Tuesday, August 01, 2006

A Perspective on Time

I wasn't raised in a religious tradition that paid much attention to the liturgy or a Christian approach to ordering time. However, in recent years I've begun to try and get caught up on what I missed. Now that I am free of the mixed blessing of assigned reading, I am planning on doing some more reading in this area and thinking out loud about Christian time. This space offers a great place to do that. If you have something to contribute, I'd love to get your input, especially if you were raised in this tradition and have an intuitive understanding of it. So feel free to jump in.

I'm ordering my thoughts along two primary axes. First, I want to learn more about the practice of observing and ordering time from a Christian perspective, especially with regard to the cycle of the day, the week, and the year. The second is the biblical/theological underpinning for such practice. My motivation stems from an appreciation of the Christ-centered focus the observance brings to daily life; the community that is implied in an observance that is shared by those members of the body of Christ from whom I am separated by time and geography; and the growth in my understanding of the new life in Christ that is taught implicitly through the rites of the liturgy, especially as it is observed in the Morning, Evening, and Compline Rites as well as the Lectionary.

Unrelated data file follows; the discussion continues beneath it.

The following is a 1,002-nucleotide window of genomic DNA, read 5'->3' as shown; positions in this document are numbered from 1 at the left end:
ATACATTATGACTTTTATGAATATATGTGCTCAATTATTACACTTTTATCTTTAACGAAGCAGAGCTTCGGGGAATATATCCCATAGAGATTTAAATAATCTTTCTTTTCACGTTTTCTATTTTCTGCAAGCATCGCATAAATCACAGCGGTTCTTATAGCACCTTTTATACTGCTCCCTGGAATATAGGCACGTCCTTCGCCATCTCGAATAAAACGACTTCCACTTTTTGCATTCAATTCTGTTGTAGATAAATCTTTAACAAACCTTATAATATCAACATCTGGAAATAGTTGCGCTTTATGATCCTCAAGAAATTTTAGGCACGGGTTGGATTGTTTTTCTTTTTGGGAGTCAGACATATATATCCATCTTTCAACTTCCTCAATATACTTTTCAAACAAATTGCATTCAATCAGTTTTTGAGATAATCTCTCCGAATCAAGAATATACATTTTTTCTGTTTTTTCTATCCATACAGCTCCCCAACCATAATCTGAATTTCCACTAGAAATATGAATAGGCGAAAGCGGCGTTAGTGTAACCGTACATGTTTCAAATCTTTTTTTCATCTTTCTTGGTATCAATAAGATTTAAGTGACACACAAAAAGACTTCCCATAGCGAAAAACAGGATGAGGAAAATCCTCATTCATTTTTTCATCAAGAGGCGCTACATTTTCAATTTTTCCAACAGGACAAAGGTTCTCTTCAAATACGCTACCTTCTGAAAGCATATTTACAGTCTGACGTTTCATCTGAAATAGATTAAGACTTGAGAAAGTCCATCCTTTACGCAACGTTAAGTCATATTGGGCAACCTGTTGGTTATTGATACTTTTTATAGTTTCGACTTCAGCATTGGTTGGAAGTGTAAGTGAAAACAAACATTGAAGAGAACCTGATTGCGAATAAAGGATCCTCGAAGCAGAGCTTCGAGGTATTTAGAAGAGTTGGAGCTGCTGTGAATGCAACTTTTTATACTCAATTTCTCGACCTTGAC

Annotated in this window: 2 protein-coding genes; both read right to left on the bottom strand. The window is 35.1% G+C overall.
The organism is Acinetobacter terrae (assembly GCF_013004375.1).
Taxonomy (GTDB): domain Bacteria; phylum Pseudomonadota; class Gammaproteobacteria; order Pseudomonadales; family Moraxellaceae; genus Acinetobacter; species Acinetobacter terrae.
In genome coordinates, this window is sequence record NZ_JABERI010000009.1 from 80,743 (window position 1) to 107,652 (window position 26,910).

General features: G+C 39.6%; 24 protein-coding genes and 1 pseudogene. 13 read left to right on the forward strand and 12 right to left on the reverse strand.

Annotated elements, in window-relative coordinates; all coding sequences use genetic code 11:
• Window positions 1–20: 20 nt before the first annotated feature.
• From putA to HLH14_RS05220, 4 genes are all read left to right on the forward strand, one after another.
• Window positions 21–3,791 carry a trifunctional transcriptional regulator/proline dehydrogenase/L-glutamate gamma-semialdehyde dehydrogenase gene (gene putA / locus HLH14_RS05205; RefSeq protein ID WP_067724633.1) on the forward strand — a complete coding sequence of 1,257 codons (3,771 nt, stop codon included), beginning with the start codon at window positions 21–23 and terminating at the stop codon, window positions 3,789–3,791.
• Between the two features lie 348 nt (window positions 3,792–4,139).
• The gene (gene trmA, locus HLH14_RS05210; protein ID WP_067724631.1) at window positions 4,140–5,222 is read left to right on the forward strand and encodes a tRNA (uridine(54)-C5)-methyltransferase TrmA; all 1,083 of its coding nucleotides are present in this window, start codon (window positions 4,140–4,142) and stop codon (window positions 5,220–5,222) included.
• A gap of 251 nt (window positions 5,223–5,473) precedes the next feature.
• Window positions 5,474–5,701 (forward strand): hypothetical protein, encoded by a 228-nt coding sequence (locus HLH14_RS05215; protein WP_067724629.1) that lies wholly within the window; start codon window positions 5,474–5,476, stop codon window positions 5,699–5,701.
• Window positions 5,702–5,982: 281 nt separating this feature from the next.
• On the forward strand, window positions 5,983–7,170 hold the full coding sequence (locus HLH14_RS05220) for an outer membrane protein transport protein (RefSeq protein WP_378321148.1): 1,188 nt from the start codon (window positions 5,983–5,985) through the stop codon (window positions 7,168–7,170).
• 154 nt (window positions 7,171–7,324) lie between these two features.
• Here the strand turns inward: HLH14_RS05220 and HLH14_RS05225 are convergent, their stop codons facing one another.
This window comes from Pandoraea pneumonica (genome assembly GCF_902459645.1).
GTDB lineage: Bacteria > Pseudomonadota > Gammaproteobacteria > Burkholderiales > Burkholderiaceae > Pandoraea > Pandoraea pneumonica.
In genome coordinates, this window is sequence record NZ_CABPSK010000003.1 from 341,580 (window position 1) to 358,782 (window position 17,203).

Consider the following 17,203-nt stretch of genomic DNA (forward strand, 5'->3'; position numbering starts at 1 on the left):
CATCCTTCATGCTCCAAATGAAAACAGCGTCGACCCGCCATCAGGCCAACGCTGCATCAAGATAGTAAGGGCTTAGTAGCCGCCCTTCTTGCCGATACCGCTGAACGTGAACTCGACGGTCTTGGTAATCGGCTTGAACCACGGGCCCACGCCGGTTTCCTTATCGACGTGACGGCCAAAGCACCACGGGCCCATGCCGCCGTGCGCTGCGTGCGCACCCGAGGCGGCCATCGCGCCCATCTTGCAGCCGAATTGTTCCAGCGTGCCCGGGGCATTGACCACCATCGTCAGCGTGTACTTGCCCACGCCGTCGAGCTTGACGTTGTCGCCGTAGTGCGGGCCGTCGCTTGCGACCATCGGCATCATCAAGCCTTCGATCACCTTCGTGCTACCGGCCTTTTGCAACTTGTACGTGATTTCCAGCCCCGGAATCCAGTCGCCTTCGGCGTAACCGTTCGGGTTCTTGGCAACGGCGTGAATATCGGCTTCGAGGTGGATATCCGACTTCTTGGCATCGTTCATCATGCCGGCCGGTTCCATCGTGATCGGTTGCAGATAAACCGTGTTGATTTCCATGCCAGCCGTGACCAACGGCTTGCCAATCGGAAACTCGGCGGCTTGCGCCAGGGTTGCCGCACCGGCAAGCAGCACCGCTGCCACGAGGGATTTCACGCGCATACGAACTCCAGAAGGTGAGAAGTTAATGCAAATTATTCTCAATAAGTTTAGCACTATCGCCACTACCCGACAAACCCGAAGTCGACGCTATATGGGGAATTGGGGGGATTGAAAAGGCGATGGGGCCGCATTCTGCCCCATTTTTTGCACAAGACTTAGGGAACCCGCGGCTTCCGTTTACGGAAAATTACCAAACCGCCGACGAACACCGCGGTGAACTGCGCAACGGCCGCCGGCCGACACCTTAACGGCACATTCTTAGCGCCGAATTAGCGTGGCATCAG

My primary text for this journey is the Book of Common Prayer. I am using the 1979 edition as it seems to be the most common edition in use today. However, as my study advances, including my study of the history of the prayer book, the previous editions and the editorial work that separates them, will likely be useful to my study.

I have also moderately studied the Orthodox faith and especially with regard to their daily cycle, will take occasional excursions into the rich history of that faith in order to maintain some historical and cultural perspective.

I hope as I find myself satiated not only to have grown personally in my understanding of the Christian observance of time and in my own spiritual life, but also to be able to provide those in the Baptist context in which I minister another means by which to experience relationship with their Creator and Redeemer. Hopefully by encouraging them to adopt or incorporate certain elements of the Christian observance of time they will discover that God is not merely the God of their Sundays, but of every one of their moments, even as he has been since he ordered their procession.

So I invite you to join me either as teacher or as fellow student. I welcome warnings of pending pitfalls as well as recommendations for library enlargement. We have nothing but time.

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